Chris Holman, the Prospecting Professor, posted a great item last week about The Interesting People Dinner, a brilliant marketing strategy devised by a Minneapolis law firm. The firm used some very creative and slightly theatrical methods to invite a select group of "interesting people" to a dinner, with the express purpose of helping them connect with each other. It was all about the guests; in fact, no attorneys from the firm even attended, although all attendees knew who their hosts were.
This type of event is something an advisor could easily adapt, which is of course why Chris posted it. Financial advisor Cella Quinn of Omaha pioneered a different but equally successful dinner party concept of her own a few years ago. Her goal: help C-level women executives connect with each other.
Cella took a mental inventory of the biggest companies and institutions in Omaha. She then composed a list of the highest-profile women who worked in these organizations. "They had to be top decision makers at companies, universities, hospitals, or nonprofit organizations," she says, adding that only 10% were current clients. Then she brought the women together over dinner at her favorite country club (30 of 32 accepted the invitation) and helped them get to know each other.
The evening was such a smash, the women decided to do it again… and again… and again. They've been meeting every month for five years now (and the members all pay their own way). For an initial investment of $1,000 and some time, Cella Quinn has brought in 17 new accounts, five of which are worth more than a million dollars. But she didn't do it for business, Cella says. "I reached out to them as friends." Get the details of how she put together that first dinner in Nicole Coulter's case study, "Create Your Own Elite Dinner Club" (free registration required).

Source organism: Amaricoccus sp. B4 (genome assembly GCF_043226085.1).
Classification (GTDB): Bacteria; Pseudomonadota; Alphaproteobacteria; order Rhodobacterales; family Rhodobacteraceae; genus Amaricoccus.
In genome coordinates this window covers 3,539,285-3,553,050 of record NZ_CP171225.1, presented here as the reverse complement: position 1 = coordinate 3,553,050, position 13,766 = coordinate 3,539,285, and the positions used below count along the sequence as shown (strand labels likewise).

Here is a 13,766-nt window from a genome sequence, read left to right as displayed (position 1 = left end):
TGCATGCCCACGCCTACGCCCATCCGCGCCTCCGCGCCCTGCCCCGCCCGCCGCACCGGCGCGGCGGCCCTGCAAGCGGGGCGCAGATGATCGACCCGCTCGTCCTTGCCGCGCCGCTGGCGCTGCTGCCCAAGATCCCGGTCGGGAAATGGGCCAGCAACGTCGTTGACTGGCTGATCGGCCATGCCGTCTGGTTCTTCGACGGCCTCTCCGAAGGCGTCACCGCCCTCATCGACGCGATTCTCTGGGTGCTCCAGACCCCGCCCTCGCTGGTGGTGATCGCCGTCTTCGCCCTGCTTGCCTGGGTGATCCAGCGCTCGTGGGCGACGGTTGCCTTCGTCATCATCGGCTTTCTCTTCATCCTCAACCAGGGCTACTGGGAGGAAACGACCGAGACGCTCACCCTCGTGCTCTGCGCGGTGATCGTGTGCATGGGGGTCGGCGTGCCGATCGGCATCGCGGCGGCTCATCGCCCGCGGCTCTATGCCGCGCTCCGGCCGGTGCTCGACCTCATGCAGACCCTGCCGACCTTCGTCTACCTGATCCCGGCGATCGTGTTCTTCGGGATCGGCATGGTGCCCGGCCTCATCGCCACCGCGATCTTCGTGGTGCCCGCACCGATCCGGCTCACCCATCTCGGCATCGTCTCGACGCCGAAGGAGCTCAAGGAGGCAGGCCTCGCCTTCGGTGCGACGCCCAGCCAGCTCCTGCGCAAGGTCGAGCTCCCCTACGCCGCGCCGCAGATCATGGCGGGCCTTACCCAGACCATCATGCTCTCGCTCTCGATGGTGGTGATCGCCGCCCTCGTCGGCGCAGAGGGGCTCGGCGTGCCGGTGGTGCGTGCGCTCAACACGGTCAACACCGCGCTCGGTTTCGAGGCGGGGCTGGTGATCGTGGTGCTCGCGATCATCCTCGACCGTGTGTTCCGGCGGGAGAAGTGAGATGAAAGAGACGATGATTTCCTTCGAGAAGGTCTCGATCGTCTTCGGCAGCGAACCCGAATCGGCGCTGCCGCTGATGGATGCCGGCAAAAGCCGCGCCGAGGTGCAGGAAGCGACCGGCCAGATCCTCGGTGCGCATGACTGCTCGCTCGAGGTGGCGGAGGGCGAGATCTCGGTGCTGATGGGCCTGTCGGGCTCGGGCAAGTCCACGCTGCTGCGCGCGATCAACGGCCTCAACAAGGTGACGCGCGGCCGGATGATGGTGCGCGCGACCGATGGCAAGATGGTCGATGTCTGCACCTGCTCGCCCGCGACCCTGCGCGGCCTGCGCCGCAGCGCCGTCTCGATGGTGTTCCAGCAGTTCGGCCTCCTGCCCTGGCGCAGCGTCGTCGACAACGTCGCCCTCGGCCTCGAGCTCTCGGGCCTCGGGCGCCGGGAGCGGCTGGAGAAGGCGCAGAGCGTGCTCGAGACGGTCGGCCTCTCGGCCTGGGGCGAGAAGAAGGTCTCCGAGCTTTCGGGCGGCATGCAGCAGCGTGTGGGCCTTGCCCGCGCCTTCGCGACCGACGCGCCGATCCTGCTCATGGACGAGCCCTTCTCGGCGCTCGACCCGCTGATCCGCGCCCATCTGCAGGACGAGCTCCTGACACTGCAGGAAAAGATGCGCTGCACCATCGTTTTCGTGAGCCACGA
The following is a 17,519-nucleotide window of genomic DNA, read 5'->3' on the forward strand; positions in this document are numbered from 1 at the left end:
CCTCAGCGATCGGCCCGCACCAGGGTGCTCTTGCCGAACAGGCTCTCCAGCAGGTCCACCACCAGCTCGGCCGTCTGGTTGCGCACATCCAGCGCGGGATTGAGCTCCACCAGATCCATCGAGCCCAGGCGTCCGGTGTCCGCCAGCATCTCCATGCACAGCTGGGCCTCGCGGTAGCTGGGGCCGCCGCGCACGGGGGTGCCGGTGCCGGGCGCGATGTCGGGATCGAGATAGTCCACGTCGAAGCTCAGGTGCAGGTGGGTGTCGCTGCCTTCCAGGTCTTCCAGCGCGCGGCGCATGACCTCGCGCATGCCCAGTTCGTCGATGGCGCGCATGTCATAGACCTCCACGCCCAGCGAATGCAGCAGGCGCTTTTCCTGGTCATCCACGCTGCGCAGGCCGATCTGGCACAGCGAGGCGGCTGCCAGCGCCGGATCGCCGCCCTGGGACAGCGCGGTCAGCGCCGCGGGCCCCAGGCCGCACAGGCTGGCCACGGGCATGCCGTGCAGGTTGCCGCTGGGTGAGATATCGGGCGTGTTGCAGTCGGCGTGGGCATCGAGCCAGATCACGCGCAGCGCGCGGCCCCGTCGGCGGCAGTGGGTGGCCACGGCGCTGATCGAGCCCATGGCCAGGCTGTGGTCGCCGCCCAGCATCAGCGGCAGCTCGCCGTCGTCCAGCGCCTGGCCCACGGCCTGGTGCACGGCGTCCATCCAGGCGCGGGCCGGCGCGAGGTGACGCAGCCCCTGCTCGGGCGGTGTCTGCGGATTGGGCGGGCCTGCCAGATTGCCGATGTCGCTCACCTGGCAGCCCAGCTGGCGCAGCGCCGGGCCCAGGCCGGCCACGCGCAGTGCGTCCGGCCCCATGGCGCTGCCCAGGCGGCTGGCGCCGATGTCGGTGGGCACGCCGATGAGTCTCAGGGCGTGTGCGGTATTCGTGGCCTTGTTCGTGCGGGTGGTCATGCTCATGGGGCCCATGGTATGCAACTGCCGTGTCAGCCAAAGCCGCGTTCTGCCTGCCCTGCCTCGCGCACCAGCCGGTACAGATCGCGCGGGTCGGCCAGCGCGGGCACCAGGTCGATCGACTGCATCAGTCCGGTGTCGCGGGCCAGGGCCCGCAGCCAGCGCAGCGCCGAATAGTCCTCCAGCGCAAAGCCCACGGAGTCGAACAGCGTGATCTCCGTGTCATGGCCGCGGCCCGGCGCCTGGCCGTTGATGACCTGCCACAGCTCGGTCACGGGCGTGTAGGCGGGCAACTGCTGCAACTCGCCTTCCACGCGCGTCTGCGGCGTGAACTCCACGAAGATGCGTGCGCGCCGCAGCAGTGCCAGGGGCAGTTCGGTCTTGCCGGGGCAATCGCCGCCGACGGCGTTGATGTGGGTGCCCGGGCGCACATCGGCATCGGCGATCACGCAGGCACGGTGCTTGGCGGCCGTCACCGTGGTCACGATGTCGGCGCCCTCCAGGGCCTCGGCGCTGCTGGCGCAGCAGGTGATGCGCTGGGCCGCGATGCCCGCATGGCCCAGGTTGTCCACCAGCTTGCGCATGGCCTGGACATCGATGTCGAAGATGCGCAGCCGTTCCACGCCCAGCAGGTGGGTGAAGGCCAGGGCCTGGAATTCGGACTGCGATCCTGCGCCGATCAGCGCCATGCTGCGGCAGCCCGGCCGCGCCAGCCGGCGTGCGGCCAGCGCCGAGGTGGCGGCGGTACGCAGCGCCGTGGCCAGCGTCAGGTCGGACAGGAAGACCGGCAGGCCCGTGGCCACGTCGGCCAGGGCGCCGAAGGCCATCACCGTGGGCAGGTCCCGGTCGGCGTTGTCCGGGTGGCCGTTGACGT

Something like this doesn't have to be a women-only event. The only key point is that the guest list must be exclusive, because that is the draw for successful people. In that regard, Quinn's "10 Club" sounds a lot like the Interesting People dinner party. Both show the power of facilitating valuable connections among important or influential people. And both are designed expressly for social purposes—no sales pitches or marketing allowed.
Which makes sense. When you're the mastermind who's helping others create abundance (free registration required) in their lives, there's no need to talk about yourself, because your actions and initiative speak volumes. The clients will flock to you. Referrals won't be far behind. And you'll have a blast in the meantime.
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